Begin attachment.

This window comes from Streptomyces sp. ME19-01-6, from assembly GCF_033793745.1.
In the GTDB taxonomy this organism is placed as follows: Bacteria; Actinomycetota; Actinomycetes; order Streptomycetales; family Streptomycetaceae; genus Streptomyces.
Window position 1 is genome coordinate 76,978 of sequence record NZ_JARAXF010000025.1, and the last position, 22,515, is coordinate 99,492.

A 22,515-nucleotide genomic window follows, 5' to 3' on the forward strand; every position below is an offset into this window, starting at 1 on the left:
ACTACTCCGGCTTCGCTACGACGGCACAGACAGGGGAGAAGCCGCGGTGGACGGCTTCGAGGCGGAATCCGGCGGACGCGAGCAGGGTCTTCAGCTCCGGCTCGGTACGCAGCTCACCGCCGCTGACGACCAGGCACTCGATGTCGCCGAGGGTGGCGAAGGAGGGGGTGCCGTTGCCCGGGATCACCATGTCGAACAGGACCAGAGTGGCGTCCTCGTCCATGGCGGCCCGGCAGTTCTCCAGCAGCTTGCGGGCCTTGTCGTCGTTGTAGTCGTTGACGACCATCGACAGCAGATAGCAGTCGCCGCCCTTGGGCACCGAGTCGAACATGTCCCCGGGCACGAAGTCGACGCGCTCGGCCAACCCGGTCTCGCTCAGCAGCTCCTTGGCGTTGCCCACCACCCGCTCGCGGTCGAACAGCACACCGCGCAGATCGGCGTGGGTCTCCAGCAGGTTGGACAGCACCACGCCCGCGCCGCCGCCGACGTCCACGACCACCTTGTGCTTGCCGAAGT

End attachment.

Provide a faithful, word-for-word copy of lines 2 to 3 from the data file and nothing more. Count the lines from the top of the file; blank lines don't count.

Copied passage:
In the GTDB taxonomy this organism is placed as follows: Bacteria; Actinomycetota; Actinomycetes; order Streptomycetales; family Streptomycetaceae; genus Streptomyces.
Window position 1 is genome coordinate 76,978 of sequence record NZ_JARAXF010000025.1, and the last position, 22,515, is coordinate 99,492.